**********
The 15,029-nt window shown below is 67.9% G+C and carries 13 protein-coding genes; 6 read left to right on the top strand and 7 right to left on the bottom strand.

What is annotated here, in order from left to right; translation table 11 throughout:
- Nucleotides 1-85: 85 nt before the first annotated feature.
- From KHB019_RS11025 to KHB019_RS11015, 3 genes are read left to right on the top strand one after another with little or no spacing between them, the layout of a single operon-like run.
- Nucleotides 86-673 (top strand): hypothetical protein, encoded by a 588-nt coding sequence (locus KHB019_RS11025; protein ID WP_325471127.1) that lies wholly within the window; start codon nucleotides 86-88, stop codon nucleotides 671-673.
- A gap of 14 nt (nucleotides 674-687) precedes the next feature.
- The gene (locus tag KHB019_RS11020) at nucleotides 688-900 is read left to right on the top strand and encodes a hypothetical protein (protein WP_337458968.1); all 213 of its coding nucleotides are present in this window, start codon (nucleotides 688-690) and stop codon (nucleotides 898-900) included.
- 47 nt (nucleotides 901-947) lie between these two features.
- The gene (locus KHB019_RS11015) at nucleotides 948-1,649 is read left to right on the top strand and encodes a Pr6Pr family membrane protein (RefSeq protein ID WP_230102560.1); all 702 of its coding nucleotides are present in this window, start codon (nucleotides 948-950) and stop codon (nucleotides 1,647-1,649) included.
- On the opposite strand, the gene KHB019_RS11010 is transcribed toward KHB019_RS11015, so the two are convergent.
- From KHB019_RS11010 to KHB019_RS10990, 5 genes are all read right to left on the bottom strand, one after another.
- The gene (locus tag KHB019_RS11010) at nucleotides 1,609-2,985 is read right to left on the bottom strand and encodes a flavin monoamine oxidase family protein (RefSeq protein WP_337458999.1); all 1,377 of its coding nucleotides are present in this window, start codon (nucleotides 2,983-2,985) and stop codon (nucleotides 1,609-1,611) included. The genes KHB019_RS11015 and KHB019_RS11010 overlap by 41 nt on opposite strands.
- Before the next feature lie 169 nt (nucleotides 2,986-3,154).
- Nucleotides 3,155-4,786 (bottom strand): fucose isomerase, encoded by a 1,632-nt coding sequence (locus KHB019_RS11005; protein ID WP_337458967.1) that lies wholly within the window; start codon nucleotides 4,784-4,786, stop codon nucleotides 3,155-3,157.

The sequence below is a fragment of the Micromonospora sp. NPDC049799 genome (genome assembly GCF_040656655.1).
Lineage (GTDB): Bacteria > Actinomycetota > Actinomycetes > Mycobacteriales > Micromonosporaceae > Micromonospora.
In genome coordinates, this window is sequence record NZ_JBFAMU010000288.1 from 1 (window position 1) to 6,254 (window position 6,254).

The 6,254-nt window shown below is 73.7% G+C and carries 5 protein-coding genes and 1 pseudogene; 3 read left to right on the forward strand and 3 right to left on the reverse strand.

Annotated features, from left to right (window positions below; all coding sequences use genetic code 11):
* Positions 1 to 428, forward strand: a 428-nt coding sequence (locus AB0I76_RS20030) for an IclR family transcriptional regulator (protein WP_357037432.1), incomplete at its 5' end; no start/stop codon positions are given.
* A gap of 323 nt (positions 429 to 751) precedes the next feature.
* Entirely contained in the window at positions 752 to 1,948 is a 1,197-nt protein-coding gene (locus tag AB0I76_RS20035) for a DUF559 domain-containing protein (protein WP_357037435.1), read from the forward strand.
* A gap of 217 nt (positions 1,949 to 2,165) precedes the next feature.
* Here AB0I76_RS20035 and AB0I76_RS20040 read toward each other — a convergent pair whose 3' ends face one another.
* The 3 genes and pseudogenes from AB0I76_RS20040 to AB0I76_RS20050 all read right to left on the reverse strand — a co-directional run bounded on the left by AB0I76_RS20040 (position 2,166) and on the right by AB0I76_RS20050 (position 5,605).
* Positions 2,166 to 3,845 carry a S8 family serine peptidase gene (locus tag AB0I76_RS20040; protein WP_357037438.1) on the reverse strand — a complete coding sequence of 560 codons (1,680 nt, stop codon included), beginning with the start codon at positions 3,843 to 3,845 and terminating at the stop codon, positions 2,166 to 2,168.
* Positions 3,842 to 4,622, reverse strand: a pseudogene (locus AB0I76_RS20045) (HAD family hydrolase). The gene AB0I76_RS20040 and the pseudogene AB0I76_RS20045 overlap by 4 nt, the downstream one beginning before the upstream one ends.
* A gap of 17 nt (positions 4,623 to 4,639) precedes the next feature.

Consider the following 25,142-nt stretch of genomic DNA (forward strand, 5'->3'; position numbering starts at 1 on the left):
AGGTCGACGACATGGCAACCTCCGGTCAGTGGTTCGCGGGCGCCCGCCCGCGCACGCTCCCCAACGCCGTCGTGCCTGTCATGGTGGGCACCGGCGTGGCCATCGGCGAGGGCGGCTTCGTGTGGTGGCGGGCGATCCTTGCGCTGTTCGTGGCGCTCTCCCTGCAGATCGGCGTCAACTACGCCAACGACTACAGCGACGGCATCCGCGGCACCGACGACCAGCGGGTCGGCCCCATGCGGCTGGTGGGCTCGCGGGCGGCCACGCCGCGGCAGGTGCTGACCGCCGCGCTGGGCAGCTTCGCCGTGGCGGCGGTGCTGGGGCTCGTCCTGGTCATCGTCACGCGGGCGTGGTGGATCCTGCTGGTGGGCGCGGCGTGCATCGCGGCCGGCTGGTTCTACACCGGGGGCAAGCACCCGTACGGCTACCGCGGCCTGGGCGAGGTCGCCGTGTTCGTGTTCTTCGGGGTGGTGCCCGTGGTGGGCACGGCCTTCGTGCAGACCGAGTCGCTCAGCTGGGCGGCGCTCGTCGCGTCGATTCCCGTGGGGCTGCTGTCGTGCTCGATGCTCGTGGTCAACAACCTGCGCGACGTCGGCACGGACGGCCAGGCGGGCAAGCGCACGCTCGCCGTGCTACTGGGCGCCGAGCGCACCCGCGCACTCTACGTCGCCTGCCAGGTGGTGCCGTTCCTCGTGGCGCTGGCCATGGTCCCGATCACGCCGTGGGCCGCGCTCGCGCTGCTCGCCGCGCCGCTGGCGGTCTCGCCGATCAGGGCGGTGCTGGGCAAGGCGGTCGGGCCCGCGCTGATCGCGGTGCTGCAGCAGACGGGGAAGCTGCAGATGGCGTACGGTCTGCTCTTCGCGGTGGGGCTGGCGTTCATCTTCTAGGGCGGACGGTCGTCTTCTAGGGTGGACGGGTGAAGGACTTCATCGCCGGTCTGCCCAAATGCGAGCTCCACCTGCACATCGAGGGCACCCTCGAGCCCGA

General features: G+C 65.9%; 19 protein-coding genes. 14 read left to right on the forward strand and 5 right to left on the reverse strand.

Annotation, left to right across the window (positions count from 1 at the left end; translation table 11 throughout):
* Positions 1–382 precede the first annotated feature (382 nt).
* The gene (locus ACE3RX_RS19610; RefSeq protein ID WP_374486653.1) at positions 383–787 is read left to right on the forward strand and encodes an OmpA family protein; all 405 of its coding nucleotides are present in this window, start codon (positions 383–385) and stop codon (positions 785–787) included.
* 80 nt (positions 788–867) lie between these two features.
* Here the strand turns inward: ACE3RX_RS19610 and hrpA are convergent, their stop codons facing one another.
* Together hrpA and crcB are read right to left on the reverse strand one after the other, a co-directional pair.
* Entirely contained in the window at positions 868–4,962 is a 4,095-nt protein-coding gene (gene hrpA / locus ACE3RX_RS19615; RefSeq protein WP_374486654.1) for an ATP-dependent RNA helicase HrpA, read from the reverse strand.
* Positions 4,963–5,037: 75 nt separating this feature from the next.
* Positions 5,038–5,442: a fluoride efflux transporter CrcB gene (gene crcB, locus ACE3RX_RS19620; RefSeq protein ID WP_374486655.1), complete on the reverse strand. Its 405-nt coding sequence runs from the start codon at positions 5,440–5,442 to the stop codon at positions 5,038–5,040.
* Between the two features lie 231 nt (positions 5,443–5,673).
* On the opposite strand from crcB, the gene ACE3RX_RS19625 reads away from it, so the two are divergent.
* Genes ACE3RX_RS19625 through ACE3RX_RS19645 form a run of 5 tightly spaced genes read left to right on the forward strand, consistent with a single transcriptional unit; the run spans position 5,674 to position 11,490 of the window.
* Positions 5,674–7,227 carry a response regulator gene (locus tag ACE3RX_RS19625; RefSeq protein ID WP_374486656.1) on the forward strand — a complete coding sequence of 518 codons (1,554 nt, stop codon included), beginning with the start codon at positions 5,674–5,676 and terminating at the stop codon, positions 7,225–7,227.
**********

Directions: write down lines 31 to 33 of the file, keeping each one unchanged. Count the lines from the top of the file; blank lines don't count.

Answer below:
General features: G+C 65.9%; 19 protein-coding genes. 14 read left to right on the forward strand and 5 right to left on the reverse strand.

Annotation, left to right across the window (positions count from 1 at the left end; translation table 11 throughout):
* Positions 1–382 precede the first annotated feature (382 nt).